10 Things You Probably Don’t Know About the Ukulele

10 Things You Probably Don't Know About the Ukulele Header

You might know chords and strumming patterns, but do you know these 10 ukulele facts? Uke teacher James W. has some great trivia for you…

The ukuele is a universally popular instrument and a fine way to enjoy music together anywhere anytime. So, here’s a little food for thought for the next time you’re strumming one…

1xThe ukulele descended from an instrument called a machete brought to the islands by sailors visiting Hawaii from Portugal.

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2xYou may have heard that ukulele means “jumping flea” in Hawaiian. However, the last queen of the Kingdom of Hawaii, Liliuokalani, translated ukelele as “gift from afar”.

3xBeatle George Harrison, before he passed away, collected hundreds of ukuleles and was often seen strumming them or giving them away to friends.

4xIn 1916 The New York Tribune Newspaper made fun of what they called “the Hawaiian Quarter”. Cartoonists lampooned the ukulele craze by depicting upper class people wearing grass skirts in the middle of a New York winter, while playing the uke of course. This did nothing to dull the popularity of the ukulele.


Early ukulele strings were made from cat or sheep gut. Most modern ukulele strings are now made of nylon, but you can still find gut strings at specialty shops.


Jason Mraz’s 2008 single “I’m Yours” is the best-selling ukulele song of all time. After spending 76 weeks on Billboard’s Hot 100 chart, it broke a record for the number of consecutive weeks spent on the chart. It is also the tenth best-selling digital download of all time in the United States with over six million downloads sold.


There is a Ukelele Orchestra in Great Britain that is hugely popular. They regularly perform worldwide to great critical acclaim.

8xThe ukulele business is booming! In recent years, ukulele manufacturers such as Kala have reported growth of 500-600%.


The first man on the moon, Neil Armstrong loved to play the ukulele (as do many other famous people). In fact, after visiting the moon he spent several weeks in quarantine as scientists at the time feared he may have picked up strange bacteria while in space. He spent much of this time in quarantine strumming his uke.

10xIn the event of an apocalypse, you can transform your ukulele into a flamethrower. Check out this Mad Max inspired tutorial and watch out for war boys! Remember kids, safety first!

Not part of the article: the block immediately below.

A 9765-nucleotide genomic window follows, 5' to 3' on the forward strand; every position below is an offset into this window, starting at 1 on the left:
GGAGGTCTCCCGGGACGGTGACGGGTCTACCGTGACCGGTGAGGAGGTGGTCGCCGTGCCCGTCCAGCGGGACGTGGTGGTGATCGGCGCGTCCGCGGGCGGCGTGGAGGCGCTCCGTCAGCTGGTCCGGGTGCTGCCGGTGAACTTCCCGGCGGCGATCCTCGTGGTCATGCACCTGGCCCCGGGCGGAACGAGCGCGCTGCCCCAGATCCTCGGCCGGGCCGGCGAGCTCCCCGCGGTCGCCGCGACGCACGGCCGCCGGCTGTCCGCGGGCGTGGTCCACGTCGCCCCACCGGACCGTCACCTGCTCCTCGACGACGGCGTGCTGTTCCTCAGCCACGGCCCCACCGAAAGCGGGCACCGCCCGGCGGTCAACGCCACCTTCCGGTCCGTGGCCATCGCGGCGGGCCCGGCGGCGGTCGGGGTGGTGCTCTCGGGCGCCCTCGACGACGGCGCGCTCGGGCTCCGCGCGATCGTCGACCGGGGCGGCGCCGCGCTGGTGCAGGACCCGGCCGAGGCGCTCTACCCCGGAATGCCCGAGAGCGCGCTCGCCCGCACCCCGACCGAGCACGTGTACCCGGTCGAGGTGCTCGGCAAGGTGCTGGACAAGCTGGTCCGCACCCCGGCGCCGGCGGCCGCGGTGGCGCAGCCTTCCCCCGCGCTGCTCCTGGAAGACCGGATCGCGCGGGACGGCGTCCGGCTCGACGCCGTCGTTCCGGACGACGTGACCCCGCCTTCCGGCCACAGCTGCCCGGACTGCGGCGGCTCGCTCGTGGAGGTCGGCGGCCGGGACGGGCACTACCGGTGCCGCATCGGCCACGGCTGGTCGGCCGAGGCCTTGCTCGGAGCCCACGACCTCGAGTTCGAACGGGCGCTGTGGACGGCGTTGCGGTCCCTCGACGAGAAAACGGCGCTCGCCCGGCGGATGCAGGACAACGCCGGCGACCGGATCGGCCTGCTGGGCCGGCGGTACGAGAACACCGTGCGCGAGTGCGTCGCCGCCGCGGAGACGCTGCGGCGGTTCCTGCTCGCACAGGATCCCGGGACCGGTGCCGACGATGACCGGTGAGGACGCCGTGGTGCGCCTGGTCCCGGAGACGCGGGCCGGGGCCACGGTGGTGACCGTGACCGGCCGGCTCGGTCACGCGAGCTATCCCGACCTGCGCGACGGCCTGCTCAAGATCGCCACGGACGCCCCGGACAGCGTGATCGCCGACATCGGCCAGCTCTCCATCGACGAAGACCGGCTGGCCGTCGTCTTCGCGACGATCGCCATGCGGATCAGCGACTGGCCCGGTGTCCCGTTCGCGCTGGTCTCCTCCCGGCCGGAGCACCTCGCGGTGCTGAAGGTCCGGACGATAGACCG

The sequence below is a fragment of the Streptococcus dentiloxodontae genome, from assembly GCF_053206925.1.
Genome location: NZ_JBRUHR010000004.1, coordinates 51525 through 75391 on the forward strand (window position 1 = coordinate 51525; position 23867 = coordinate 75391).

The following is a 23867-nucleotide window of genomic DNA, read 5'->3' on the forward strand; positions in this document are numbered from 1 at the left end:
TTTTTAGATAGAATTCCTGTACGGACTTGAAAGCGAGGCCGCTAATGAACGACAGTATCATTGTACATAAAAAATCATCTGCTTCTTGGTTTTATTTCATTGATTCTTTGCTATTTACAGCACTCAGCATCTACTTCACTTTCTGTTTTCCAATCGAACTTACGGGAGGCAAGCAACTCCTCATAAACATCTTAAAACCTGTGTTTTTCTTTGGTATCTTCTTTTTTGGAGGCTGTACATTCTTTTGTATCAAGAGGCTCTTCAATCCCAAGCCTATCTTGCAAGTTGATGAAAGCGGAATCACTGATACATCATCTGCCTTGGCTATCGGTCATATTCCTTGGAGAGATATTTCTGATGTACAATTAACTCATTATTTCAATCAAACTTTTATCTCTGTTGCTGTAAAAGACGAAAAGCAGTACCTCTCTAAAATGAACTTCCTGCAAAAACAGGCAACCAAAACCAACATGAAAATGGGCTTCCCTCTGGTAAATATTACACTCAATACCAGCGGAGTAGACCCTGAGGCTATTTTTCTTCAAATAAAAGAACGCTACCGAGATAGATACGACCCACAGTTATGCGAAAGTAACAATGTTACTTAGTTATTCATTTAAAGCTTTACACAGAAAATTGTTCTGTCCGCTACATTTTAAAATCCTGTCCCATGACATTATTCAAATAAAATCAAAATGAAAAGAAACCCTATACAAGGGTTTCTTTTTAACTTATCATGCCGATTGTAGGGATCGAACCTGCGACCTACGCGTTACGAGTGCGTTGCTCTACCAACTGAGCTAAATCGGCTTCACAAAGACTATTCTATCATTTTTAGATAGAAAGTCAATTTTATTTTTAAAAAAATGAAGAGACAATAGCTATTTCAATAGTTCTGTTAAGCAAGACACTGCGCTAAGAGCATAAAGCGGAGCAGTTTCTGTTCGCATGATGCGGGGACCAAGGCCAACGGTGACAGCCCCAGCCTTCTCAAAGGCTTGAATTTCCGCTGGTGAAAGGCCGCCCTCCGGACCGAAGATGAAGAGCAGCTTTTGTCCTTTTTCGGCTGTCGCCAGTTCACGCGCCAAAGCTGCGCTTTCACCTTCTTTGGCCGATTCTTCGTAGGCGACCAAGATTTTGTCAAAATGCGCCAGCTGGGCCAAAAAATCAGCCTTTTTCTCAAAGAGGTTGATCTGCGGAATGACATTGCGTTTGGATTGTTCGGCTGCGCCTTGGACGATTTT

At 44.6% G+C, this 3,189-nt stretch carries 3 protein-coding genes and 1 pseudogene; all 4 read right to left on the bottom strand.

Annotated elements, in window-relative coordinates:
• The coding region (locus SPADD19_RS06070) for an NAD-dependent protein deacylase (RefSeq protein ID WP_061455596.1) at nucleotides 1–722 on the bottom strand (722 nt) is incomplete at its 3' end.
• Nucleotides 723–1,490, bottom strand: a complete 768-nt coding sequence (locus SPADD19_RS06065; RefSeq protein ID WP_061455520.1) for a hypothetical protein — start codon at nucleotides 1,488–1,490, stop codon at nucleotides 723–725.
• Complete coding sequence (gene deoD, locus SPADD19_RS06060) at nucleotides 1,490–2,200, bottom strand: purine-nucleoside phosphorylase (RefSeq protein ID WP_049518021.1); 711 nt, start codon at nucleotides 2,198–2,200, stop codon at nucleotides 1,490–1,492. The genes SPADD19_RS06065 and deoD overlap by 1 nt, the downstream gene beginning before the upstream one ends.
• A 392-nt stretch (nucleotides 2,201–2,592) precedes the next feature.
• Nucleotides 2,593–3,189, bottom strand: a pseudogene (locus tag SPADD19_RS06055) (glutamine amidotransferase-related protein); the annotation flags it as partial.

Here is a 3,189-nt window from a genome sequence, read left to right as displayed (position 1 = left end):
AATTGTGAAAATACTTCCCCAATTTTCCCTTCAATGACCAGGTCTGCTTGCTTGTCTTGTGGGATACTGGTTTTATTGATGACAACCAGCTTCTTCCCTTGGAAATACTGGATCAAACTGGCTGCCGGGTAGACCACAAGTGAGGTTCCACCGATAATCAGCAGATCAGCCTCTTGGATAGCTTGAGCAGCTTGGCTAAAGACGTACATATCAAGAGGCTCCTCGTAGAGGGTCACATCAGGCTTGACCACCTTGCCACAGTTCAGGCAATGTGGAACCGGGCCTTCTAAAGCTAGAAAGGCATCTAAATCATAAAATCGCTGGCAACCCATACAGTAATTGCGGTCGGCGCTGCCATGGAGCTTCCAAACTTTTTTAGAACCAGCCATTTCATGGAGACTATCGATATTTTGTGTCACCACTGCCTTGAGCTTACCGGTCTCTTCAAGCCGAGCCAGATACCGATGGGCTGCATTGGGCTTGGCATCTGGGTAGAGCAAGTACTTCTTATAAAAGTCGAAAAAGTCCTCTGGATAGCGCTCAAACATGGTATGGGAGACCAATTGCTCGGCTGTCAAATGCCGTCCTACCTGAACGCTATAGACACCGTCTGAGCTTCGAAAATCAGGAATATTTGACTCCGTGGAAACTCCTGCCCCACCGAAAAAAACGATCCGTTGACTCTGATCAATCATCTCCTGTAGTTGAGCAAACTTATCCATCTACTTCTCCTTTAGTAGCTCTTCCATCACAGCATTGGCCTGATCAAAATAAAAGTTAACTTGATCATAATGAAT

Do you know any interesting facts about ukuleles? Let us know in the comments below!


james-walsh-150x150Post Author: James W.
James W. teaches guitar, singing, and acting lessons in Jacksonville, FL. He specializes in teaching pop, rock, and modern country styles. James has been teaching for 10 years and joined the TakeLessons in 2010. Learn more about James here!

Photo by reway2007

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3 replies
  1. Robert Flores
    Robert Flores says:

    I’ve played a uke since 5, self taught by ear. The uke has got to be the easiest musical instrument to learn and play. One, two, three chord songs for kids to learn, sing and play keeps their interest at very young ages..then as it grows with you, you can pick and strum melodies as an individual soloest. Or master the uke finer qualities playing classical, country, rap, pop and religeous combinations like Jake Shimabukuru. My uke traveled on 6 US Navy Shipes because of its locker size and circled the world twice in my 22 Naval career. Nice fact:
    In the early 1950’s Fred Kamaka made quality Ukes soon to hit the international market were knock offs manufactured in Japan with Freds, “Kamaka” trade name. To combat infringement in which were no big international laws protecting his name, Fred contracted a family in Japan to produce the “Kamaka Kaiki” (childs Ukulele) which prevented any other company from utilizing the Kamak name in Japan. To ensure Quality of the Kamaka instruments the Japanese sent all Kaiki’s to Fred for quality check, they had to pass his inspections prior to going to vendors. Mine is a Gold Label (each internal label, Gold Silver or White, told the time frame in which it was made. Depending on condition, These Kamaka Kaiki Ukulele’s can run in thousands of dollars, (although back when they were made, my dad may have bought mine for $10).

  2. Arlene Yates
    Arlene Yates says:

    My dad owned a Martin Ukulele. I play it for my children’s shows and I love it to no end. My dad passed at 90 and it means the world to me. It’s easy, it’s fun and can entertain you for hours. Pick one up now and start playing.


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